Coalition negotiations resume as Knesset set to begin operating

Benjamin Netanyahu had hoped to swear in the coalition at the Knesset inauguration but was unable to form a coalition in time.

 BENJAMIN NETANYAHU gives a press conference as prime minister in April 2021. He’ll likely be returning to familiar turf. (photo credit: YONATAN SINDEL/FLASH90)
BENJAMIN NETANYAHU gives a press conference as prime minister in April 2021. He’ll likely be returning to familiar turf.
(photo credit: YONATAN SINDEL/FLASH90)

Coalition negotiations picked up steam on Tuesday evening following the Knesset inauguration ceremony, after stalling during the past week. Party leaders took advantage of being under the same roof to launch a number of meetings.

First to meet after the ceremony were Likud chairman Benjamin Netanyahu and Religious Zionism Party chairman Bezalel Smotrich. Netanyahu then met with United Torah Judaism MK Moshe Gafni and Otzma Yehudit leader Itamar Ben-Gvir, Channel 12 reported.

Representatives of Shas also met with Likud negotiators, according to Israel Hayom.

Smotrich reportedly has been the main obstacle in the talks, as he is demanding the position of defense minister, while Netanyahu prefers to give the position to an experienced MK from his own party.

Netanyahu told Smotrich in their meeting that this was because “moderate conduct” was needed on security issues until the end of the Biden administration, Channel 12 reported.

 The Knesset building, home of Israel's legislature, in Jerusalem, on November 14, 2022 (Illustrative). (credit: MARC ISRAEL SELLEM/THE JERUSALEM POST) The Knesset building, home of Israel's legislature, in Jerusalem, on November 14, 2022 (Illustrative). (credit: MARC ISRAEL SELLEM/THE JERUSALEM POST)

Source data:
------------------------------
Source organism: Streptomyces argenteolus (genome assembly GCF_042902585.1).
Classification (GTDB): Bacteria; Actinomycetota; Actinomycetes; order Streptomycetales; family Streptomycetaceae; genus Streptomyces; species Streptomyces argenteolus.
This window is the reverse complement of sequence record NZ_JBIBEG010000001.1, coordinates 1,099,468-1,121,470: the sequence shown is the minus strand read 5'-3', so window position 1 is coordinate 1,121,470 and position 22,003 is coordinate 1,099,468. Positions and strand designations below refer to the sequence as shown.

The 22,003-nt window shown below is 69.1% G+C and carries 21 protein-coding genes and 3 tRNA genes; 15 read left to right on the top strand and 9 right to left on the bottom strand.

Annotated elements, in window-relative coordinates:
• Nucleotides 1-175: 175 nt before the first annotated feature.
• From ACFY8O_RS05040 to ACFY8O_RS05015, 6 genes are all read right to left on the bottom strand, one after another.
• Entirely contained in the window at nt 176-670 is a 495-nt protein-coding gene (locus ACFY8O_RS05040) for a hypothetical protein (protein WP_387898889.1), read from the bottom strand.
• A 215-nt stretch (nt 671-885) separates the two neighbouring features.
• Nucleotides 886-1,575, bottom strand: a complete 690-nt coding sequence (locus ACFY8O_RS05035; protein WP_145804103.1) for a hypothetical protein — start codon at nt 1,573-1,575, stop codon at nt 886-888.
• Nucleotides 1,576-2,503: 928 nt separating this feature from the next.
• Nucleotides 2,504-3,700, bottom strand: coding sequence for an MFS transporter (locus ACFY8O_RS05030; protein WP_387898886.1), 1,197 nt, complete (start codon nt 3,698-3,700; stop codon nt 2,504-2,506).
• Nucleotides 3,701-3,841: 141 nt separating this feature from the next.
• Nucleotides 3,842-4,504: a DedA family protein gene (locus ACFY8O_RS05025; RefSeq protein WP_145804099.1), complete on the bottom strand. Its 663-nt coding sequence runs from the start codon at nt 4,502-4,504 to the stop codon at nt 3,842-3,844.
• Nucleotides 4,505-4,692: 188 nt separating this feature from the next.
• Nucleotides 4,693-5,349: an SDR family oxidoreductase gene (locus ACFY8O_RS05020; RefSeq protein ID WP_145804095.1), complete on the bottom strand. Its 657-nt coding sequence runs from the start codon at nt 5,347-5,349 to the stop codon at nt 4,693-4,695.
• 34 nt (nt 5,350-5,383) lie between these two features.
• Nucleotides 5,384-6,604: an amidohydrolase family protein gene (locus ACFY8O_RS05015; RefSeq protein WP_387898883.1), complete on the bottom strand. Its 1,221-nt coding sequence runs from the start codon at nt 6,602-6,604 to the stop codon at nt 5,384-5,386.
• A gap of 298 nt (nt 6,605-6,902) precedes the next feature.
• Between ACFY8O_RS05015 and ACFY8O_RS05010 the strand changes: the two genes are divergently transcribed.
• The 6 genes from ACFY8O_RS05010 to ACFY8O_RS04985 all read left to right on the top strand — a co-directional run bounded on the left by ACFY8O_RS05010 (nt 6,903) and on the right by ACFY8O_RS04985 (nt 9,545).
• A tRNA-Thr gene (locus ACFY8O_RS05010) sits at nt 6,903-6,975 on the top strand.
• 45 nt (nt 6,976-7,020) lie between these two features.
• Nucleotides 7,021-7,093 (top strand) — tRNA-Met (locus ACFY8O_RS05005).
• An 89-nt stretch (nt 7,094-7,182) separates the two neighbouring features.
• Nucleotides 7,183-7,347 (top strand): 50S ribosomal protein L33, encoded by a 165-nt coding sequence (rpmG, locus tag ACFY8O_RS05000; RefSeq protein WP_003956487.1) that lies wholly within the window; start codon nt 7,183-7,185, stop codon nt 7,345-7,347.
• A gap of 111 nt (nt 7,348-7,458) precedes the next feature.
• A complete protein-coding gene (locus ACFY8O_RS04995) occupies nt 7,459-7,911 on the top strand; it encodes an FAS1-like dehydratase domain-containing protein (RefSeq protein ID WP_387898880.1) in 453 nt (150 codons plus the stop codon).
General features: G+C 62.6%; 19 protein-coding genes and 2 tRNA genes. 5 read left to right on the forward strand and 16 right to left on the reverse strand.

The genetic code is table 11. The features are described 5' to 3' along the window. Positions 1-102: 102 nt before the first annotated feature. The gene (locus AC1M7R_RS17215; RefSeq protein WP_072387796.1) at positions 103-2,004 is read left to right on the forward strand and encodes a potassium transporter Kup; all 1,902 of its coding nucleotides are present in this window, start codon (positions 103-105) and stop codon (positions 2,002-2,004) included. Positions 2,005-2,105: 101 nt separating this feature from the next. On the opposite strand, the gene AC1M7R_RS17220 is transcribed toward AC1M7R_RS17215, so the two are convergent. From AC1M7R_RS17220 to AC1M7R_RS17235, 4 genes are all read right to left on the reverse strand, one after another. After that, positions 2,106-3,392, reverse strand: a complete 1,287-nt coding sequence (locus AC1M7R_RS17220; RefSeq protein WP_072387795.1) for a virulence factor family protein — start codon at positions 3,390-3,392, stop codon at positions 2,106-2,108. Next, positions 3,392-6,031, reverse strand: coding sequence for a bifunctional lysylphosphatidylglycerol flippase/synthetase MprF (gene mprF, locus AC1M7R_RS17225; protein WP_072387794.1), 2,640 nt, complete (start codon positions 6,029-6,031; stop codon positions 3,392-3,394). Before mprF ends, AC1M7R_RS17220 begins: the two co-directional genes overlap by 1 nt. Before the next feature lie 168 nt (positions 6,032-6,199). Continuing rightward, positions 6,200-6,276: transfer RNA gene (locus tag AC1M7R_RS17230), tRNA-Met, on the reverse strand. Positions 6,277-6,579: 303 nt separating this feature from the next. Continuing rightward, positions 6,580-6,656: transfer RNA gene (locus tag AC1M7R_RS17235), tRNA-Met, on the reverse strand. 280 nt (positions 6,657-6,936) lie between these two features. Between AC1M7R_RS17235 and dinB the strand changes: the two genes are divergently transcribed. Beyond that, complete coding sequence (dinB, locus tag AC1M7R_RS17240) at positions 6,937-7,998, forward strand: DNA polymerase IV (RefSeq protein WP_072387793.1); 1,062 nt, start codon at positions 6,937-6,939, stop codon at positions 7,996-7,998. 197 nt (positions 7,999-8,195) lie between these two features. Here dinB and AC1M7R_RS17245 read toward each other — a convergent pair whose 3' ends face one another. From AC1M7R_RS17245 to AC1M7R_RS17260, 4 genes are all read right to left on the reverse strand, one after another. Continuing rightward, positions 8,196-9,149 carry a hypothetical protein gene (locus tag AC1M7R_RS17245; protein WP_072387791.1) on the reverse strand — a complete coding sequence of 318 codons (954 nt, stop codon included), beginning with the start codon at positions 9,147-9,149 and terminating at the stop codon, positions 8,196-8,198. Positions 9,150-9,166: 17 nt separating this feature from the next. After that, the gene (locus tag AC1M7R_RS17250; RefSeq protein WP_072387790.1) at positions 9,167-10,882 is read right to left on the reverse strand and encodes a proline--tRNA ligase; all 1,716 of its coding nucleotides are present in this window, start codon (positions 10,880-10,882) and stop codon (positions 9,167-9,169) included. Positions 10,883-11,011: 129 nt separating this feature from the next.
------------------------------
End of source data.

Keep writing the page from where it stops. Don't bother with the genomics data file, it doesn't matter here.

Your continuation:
Smotrich’s demand to receive the Defense Ministry came after Shas leader Arye Deri on Sunday said he would demand the Finance Ministry.

The haredi daily Yated Ne’eman, which is affiliated with the Lithuanian Degel Hatorah faction led by Gafni, published an editorial on Tuesday, attacking Smotrich for demanding the job, even though he “represents a specific sector whose security and/or economic views are not in line with the needs of the general public of the State of Israel,” adding that he was doing so “even though he has no more than seven members of the Knesset behind him, and it is doubtful that he would have been able to get even those if he had run independently.”

The article was referring to the seven MKs from RZP out of the 14 in the joint RZP-Otzma Yehudit-Noam list, hinting that Ben-Gvir was the one who was responsible for the list’s success in the election.

The paper later clarified that the article was the opinion of the person who wrote it and not of the party, and Gafni said he was not aware of the plan to publish it.

Outgoing Finance Minister Avigdor Liberman said at a press conference ahead of his Yisrael Beytenu’s party’s faction meeting that appointing Smotrich as defense minister would harm Israel’s national security. This is because reports emerged earlier this week that the US would not fully cooperate with Smotrich, nor with Ben-Gvir, who is slated to become public security minister. Any decrease in security cooperation would harm Israel’s safety, Liberman said.